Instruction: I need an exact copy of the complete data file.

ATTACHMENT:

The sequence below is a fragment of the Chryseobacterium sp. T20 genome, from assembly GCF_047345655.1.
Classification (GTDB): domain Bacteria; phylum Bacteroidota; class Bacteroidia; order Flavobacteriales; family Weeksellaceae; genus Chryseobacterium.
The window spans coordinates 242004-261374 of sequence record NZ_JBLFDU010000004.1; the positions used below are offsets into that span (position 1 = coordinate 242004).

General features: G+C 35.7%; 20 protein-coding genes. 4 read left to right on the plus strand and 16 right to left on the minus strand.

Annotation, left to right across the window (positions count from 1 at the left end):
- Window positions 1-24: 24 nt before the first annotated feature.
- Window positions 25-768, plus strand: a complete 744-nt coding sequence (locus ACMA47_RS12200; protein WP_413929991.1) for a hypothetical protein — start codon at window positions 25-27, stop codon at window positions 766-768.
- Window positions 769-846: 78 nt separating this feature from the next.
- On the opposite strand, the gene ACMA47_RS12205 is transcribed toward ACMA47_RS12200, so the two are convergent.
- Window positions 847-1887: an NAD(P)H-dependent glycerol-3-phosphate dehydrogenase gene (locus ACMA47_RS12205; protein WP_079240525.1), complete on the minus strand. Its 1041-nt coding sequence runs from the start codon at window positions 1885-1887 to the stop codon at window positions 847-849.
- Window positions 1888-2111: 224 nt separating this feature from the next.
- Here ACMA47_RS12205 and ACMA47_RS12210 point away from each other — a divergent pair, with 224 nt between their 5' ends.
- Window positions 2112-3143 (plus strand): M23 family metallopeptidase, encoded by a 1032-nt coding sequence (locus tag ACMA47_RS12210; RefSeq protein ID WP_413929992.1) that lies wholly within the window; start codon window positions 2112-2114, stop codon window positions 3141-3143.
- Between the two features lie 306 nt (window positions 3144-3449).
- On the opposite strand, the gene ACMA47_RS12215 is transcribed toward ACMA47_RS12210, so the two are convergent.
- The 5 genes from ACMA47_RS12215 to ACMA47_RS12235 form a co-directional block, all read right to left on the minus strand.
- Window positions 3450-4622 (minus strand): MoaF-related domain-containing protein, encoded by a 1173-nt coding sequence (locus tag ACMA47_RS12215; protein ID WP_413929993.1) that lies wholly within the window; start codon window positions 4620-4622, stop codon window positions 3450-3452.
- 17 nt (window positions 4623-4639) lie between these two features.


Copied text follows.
The sequence below is a fragment of the Chryseobacterium sp. T20 genome, from assembly GCF_047345655.1.
Classification (GTDB): domain Bacteria; phylum Bacteroidota; class Bacteroidia; order Flavobacteriales; family Weeksellaceae; genus Chryseobacterium.
The window spans coordinates 242004-261374 of sequence record NZ_JBLFDU010000004.1; the positions used below are offsets into that span (position 1 = coordinate 242004).

General features: G+C 35.7%; 20 protein-coding genes. 4 read left to right on the plus strand and 16 right to left on the minus strand.

Annotation, left to right across the window (positions count from 1 at the left end):
- Window positions 1-24: 24 nt before the first annotated feature.
- Window positions 25-768, plus strand: a complete 744-nt coding sequence (locus ACMA47_RS12200; protein WP_413929991.1) for a hypothetical protein — start codon at window positions 25-27, stop codon at window positions 766-768.
- Window positions 769-846: 78 nt separating this feature from the next.
- On the opposite strand, the gene ACMA47_RS12205 is transcribed toward ACMA47_RS12200, so the two are convergent.
- Window positions 847-1887: an NAD(P)H-dependent glycerol-3-phosphate dehydrogenase gene (locus ACMA47_RS12205; protein WP_079240525.1), complete on the minus strand. Its 1041-nt coding sequence runs from the start codon at window positions 1885-1887 to the stop codon at window positions 847-849.
- Window positions 1888-2111: 224 nt separating this feature from the next.
- Here ACMA47_RS12205 and ACMA47_RS12210 point away from each other — a divergent pair, with 224 nt between their 5' ends.
- Window positions 2112-3143 (plus strand): M23 family metallopeptidase, encoded by a 1032-nt coding sequence (locus tag ACMA47_RS12210; RefSeq protein ID WP_413929992.1) that lies wholly within the window; start codon window positions 2112-2114, stop codon window positions 3141-3143.
- Between the two features lie 306 nt (window positions 3144-3449).
- On the opposite strand, the gene ACMA47_RS12215 is transcribed toward ACMA47_RS12210, so the two are convergent.
- The 5 genes from ACMA47_RS12215 to ACMA47_RS12235 form a co-directional block, all read right to left on the minus strand.
- Window positions 3450-4622 (minus strand): MoaF-related domain-containing protein, encoded by a 1173-nt coding sequence (locus tag ACMA47_RS12215; protein ID WP_413929993.1) that lies wholly within the window; start codon window positions 4620-4622, stop codon window positions 3450-3452.
- 17 nt (window positions 4623-4639) lie between these two features.